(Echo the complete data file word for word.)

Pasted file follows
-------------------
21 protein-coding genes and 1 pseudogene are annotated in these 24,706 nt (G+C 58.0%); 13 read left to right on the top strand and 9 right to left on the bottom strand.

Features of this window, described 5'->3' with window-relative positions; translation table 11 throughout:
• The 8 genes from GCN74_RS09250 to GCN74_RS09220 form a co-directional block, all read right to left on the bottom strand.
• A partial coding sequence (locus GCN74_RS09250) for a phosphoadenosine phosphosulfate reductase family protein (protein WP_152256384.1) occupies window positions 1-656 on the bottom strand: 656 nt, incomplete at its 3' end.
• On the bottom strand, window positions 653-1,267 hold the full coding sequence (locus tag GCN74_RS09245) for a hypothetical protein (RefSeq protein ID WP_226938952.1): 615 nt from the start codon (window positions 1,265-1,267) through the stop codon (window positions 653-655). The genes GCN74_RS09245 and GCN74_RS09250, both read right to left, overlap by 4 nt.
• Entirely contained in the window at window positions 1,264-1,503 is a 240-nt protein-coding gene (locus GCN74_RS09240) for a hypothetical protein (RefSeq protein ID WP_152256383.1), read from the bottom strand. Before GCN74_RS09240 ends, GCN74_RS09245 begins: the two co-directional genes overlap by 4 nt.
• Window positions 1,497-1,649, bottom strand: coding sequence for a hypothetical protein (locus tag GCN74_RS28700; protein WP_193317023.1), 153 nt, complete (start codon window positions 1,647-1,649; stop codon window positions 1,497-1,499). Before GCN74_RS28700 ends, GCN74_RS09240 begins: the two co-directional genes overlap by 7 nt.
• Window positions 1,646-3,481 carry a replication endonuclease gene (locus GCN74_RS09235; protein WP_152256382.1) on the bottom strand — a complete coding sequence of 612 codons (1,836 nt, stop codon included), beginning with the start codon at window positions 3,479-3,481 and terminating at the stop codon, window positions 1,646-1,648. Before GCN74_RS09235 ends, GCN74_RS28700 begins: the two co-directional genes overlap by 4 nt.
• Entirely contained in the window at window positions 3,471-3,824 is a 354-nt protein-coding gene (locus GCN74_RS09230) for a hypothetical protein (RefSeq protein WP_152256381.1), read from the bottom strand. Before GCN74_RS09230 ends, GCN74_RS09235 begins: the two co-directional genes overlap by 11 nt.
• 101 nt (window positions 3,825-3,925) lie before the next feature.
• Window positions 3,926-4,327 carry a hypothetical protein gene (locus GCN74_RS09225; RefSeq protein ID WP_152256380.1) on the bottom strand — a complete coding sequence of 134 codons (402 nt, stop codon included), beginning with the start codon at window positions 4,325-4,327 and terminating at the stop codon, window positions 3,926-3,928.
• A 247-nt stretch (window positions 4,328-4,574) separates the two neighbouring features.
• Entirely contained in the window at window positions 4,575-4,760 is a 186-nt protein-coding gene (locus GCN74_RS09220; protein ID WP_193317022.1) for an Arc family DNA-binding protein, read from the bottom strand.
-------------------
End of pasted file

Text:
21 protein-coding genes and 1 pseudogene are annotated in these 24,706 nt (G+C 58.0%); 13 read left to right on the top strand and 9 right to left on the bottom strand.

Features of this window, described 5'->3' with window-relative positions; translation table 11 throughout:
• The 8 genes from GCN74_RS09250 to GCN74_RS09220 form a co-directional block, all read right to left on the bottom strand.
• A partial coding sequence (locus GCN74_RS09250) for a phosphoadenosine phosphosulfate reductase family protein (protein WP_152256384.1) occupies window positions 1-656 on the bottom strand: 656 nt, incomplete at its 3' end.
• On the bottom strand, window positions 653-1,267 hold the full coding sequence (locus tag GCN74_RS09245) for a hypothetical protein (RefSeq protein ID WP_226938952.1): 615 nt from the start codon (window positions 1,265-1,267) through the stop codon (window positions 653-655). The genes GCN74_RS09245 and GCN74_RS09250, both read right to left, overlap by 4 nt.
• Entirely contained in the window at window positions 1,264-1,503 is a 240-nt protein-coding gene (locus GCN74_RS09240) for a hypothetical protein (RefSeq protein ID WP_152256383.1), read from the bottom strand. Before GCN74_RS09240 ends, GCN74_RS09245 begins: the two co-directional genes overlap by 4 nt.
• Window positions 1,497-1,649, bottom strand: coding sequence for a hypothetical protein (locus tag GCN74_RS28700; protein WP_193317023.1), 153 nt, complete (start codon window positions 1,647-1,649; stop codon window positions 1,497-1,499). Before GCN74_RS28700 ends, GCN74_RS09240 begins: the two co-directional genes overlap by 7 nt.
• Window positions 1,646-3,481 carry a replication endonuclease gene (locus GCN74_RS09235; protein WP_152256382.1) on the bottom strand — a complete coding sequence of 612 codons (1,836 nt, stop codon included), beginning with the start codon at window positions 3,479-3,481 and terminating at the stop codon, window positions 1,646-1,648. Before GCN74_RS09235 ends, GCN74_RS28700 begins: the two co-directional genes overlap by 4 nt.
• Entirely contained in the window at window positions 3,471-3,824 is a 354-nt protein-coding gene (locus GCN74_RS09230) for a hypothetical protein (RefSeq protein WP_152256381.1), read from the bottom strand. Before GCN74_RS09230 ends, GCN74_RS09235 begins: the two co-directional genes overlap by 11 nt.
• 101 nt (window positions 3,825-3,925) lie before the next feature.
• Window positions 3,926-4,327 carry a hypothetical protein gene (locus GCN74_RS09225; RefSeq protein ID WP_152256380.1) on the bottom strand — a complete coding sequence of 134 codons (402 nt, stop codon included), beginning with the start codon at window positions 4,325-4,327 and terminating at the stop codon, window positions 3,926-3,928.
• A 247-nt stretch (window positions 4,328-4,574) separates the two neighbouring features.
• Entirely contained in the window at window positions 4,575-4,760 is a 186-nt protein-coding gene (locus GCN74_RS09220; protein ID WP_193317022.1) for an Arc family DNA-binding protein, read from the bottom strand.